Resolution on a Tobacco-Free Twin Cities Campus

  1. Whereas numerous studies have found breathing secondhand smoke (also known as environmental tobacco smoke) as a cause of disease in healthy nonsmokers, including heart disease, stroke, respiratory disease, and lung cancer (USDHHS, 2006); and
  2. Whereas the American College Health Association has encouraged all college campuses to become tobacco free (ACHA, 2009); and
  3. Whereas the 2006 U.S. Surgeon General's report "The Health Consequences of Involuntary Exposure to Tobacco Smoke" concluded that there is no risk-free level of exposure to secondhand smoke (USDHHS, 2006); and
  4. Whereas the Public Health Service's National Toxicology Program has listed secondhand smoke as a known carcinogen (USDHHS, 2005); and
  5. Whereas the University of Minnesota  Employee Benefits Department estimates that smokers cost the Uplan a minimum of $4.35 million in claims per year.
  6. Whereas sidestream smoke and mainstream smoke contain many of the same chemical constituents, including at least 250 chemicals known to be toxic or carcinogenic (USDHHS, 2005); and
  7. Whereas, based on findings by the California Environmental Protection Agency in 2005, the California Air Resources Board has determined that secondhand smoke is a toxic air contaminant, finding that exposure to secondhand smoke has serious health effects, including low birth-weight babies; sudden infant death syndrome (SIDS); increased respiratory infections in children; asthma in children and adults; lung cancer; sinus cancer, and breast cancer in younger, premenopausal women; heart disease; and death (CEPA, 2006); and
  8. Whereas 825 colleges and universities, small and large, public and private, throughout the country have enacted 100% smoke-free campus policies to protect people against the harmful effects of secondhand smoke (and of these, 610 have a 100% tobacco-free policy) (ANRF, 2012); and
  9. Whereas more than 30 colleges and universities in Minnesota (including the University of Minnesota, Crookston, the University of Minnesota, Duluth, Bemidji State University, Minnesota State University-Mankato, Minnesota State University-Moorhead, St. Cloud State University, and Winona State University ) have enacted 100% smoke-free campus policies (ANRF, 2012); and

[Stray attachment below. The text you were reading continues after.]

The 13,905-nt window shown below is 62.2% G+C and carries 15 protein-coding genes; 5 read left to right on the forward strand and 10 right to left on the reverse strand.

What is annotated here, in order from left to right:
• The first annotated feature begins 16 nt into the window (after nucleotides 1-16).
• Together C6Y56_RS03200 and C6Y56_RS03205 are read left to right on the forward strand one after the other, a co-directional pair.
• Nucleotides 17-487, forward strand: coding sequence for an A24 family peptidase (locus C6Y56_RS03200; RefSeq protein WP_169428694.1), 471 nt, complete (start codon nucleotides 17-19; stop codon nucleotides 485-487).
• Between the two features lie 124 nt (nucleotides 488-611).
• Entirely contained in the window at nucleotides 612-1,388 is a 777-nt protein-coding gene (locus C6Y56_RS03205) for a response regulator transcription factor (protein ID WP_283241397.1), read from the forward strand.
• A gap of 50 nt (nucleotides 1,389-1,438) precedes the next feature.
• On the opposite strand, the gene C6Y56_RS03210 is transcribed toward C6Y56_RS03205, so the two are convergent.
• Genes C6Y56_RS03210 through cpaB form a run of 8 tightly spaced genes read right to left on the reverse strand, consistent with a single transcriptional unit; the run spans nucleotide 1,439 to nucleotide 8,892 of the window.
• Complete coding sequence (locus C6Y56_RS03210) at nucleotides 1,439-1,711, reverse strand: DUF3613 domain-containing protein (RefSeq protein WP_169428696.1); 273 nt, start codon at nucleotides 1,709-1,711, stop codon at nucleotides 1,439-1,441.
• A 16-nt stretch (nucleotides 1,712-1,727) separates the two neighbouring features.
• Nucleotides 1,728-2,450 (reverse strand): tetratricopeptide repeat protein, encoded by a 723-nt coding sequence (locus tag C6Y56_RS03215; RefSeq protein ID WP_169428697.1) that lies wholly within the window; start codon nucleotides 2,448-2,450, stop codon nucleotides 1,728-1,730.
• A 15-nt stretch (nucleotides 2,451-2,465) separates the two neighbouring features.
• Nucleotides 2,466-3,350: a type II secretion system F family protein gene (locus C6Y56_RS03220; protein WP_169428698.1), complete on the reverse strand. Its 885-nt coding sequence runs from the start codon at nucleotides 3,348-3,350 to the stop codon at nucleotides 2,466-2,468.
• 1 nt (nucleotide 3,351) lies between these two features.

10. Whereas the 2008 Opinion Survey on Tobacco Use and Exposure at University of Minnesota Twin Cities Campus indicated that students, staff, and faculty report strong support for a policy prohibiting smoking on the entire campus (BHS, 2008); and
  11. Whereas the 2010 College Student Health Survey shows that for both nonsmokers and smokers at the University of Minnesota, on campus is the most commonly reported location for exposure to secondhand smoke (BHS, 2010); and
  12. Whereas the University of Minnesota provides tobacco cessation counseling for students, staff, and faculty; and
  13. Whereas 99% of smokers started smoking before the age of 26. According to the Surgeon General, if a student does not start smoking in college it is highly unlikely they will become a smoker.

The Social Concerns Committee resolves to support efforts for a 100% tobacco-free campus policy at the University of Minnesota, Twin Cities.


American College Health Association. (2009, September). Position statement on tobacco on college and university campuses. Retrieved April 28, 2011, from

American Nonsmokers' Rights Foundation. (2011, January 11). U.S. colleges and universities with smokefree air policies. Retrieved April 28, 2011, from

Boynton Health Service. (2010). Health and health-related behaviors, Minnesota postsecondary students. Minneapolis, MN: Boynton Health Service, University of Minnesota.

Boynton Health Service. (2008). 2008 Opinion Survey on Tobacco Use and Exposure at University of Minnesota Twin Cities Campus. Available at

California Environmental Protection Agency. (2006, January 26). California identifies secondhand smoke as a "toxic air contaminant" [News release]. Retrieved April 28, 2011, from

Center for Disease Control and Prevention, (2012) A Report of the Surgeon General, Preventing tobacco Use Among Youth and Young Adults, available at

US college students' use of tobacco products: results of a national survey Rigotti NA, Lee JE, Wecshler H JAMA. 2000 Aug 9;284(6):699-705

U.S. Department of Health and Human Services. (2005). Report on carcinogens, eleventh edition. Research Triangle Park, NC: U.S. Department of Health and Human Services, Public Health Service, National Toxicology Program.

U.S. Department of Health and Human Services. (2006). The health consequences of involuntary exposure to tobacco smoke: A report of the Surgeon General. Atlanta, GA: U.S. Dept. of Health and Human Services, Centers for Disease Control and Prevention, Coordinating Center for Health Promotion, National Center for Chronic Disease Prevention and Health Promotion, Office on Smoking and Health.

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